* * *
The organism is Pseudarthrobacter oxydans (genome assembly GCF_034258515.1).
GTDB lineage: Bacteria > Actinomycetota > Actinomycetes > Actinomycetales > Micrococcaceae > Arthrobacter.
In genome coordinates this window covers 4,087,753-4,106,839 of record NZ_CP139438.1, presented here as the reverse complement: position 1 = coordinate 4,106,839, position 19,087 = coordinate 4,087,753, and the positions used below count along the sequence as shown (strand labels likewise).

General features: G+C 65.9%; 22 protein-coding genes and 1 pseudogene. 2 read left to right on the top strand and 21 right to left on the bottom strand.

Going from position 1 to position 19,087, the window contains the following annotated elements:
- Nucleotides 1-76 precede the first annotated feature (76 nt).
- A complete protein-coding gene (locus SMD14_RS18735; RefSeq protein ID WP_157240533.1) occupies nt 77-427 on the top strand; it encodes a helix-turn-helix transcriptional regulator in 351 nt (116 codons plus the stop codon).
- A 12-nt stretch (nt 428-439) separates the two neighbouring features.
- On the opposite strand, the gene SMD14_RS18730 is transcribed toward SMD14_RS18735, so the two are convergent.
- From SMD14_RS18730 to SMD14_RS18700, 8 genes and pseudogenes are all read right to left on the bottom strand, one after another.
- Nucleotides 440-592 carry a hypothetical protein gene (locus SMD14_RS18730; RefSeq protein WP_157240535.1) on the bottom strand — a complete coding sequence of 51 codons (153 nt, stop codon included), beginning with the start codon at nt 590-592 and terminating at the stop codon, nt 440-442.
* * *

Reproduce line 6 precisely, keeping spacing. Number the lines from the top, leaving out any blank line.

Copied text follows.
- Nucleotides 1-76 precede the first annotated feature (76 nt).